Drexel is a huge technology hub and has an ever-increasing role in the future development of Philadelphia, but we can’t forget about the work this institution puts into learning more about the past. On Sept. 4, a paleontology team led by Kenneth Lacovara from Drexel University announced the discovery of Dreadnoughtus, quite possibly the largest dinosaur to ever live. The event was covered by a number of news outlets, the New York Times included, as well as lighting up social media with Drexel pride — that’s right, Drexel pride.
The most incredible thing about the discovery of Dreadnoughtus was its sheer size — a massive, 85-foot long lizard that weighed approximately 130,000 pounds at the time of its death. To put things in perspective, a full-grown Brachiosaurus and Brontosaurus weighed on average 75,000 pounds and 68,000 pounds respectively. The Times also mentions that the African elephant is currently the largest land animal alive, weighing in at only 15,000 pounds; a significant drop from the behemoth that was unearthed in Argentina.
The skeleton thrust Drexel into the national limelight for a split second, and into the archaeological spotlight for the past few weeks. Needless to say, this was a huge finding and not just in terms of size. Lacovara and his team discovered a member of an entirely new species and its remains are the most complete of a broader category of dinosaurs known as titanosaurs. With this discovery, Lacovara has begun writing a more detailed description in a whole new chapter of our planet’s history.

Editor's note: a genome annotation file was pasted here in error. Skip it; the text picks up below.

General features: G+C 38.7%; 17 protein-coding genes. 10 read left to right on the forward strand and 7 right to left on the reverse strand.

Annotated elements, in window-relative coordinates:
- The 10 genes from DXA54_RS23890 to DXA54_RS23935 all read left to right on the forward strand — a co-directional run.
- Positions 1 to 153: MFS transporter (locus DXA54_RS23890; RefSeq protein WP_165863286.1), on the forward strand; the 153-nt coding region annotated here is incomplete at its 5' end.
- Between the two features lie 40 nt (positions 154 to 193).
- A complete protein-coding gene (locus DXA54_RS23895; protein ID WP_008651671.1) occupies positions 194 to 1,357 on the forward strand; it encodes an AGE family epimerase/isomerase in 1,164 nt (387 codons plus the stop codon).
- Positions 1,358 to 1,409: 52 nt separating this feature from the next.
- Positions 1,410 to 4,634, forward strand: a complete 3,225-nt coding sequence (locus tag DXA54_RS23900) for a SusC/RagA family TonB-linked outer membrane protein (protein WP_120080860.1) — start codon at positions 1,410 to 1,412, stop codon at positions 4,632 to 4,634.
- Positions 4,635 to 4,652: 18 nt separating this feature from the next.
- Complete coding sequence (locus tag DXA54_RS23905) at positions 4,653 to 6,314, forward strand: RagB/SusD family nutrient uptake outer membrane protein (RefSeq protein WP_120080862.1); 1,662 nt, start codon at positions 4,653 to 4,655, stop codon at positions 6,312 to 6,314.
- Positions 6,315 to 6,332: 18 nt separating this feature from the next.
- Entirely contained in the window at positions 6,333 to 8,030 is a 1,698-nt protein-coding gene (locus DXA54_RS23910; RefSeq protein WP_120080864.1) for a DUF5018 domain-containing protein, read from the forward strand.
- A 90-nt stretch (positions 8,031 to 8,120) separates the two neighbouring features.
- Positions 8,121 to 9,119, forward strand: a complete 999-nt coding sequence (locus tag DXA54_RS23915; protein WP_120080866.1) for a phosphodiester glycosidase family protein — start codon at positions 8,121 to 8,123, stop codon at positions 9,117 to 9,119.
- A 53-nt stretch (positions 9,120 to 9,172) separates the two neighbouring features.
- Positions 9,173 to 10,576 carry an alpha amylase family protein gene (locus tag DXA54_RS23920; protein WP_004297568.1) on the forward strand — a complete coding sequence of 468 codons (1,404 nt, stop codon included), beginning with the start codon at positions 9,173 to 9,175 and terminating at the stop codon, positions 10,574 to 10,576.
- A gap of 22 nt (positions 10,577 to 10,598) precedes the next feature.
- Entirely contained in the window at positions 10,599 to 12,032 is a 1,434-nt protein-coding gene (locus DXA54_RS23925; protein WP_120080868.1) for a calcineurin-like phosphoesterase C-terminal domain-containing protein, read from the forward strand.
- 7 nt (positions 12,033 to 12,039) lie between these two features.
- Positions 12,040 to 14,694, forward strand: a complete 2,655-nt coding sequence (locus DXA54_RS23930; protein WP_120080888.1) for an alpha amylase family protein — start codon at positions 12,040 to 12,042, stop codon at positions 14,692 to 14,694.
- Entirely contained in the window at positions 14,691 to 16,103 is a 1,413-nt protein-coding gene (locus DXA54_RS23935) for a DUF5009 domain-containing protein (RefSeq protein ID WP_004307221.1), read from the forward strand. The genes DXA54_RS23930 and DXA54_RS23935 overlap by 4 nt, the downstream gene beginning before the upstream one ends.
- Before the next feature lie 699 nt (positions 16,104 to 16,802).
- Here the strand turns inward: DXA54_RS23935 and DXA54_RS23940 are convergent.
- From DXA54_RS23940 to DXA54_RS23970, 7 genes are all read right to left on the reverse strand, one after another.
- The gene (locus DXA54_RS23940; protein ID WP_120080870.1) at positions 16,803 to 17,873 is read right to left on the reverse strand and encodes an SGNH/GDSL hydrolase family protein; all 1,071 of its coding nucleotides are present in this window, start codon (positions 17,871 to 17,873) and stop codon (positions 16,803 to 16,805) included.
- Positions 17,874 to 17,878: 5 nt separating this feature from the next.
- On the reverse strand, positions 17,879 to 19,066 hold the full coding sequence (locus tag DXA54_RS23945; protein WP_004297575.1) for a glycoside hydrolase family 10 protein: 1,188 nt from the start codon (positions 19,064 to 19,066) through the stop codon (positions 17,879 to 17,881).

As most of the University is focused on making scientific advancements for tomorrow, we can’t ignore the significance of discovering a colossal dinosaur that existed 77 million years ago, and what it means to the University. Drexel’s partnership with the Academy of Natural Sciences has proven invaluable time and time again, and even now so with their effort to work with Lacovara and his team. The partnership benefits the University in numerous ways, such as being able to offer special topic classes, collaborating on new discoveries, and allowing the Drexel community access to the museum. These are opportunities students should be taking advantage of, as it’s one of the many ways that Drexel is a unique university. There is more to science than circuit boards and wires.
This weekend some of us will be picking up the new iPhone 6 or struggling to download iOS 8, but this technology won’t be intact within a few decades, let alone millions of years from now. The Dreadnoughtus discovery reinforces how important it is to remember what came before human civilizations and not to lose touch with something as awe-inspiring, scientifically staggering, and generally cool as dinosaurs.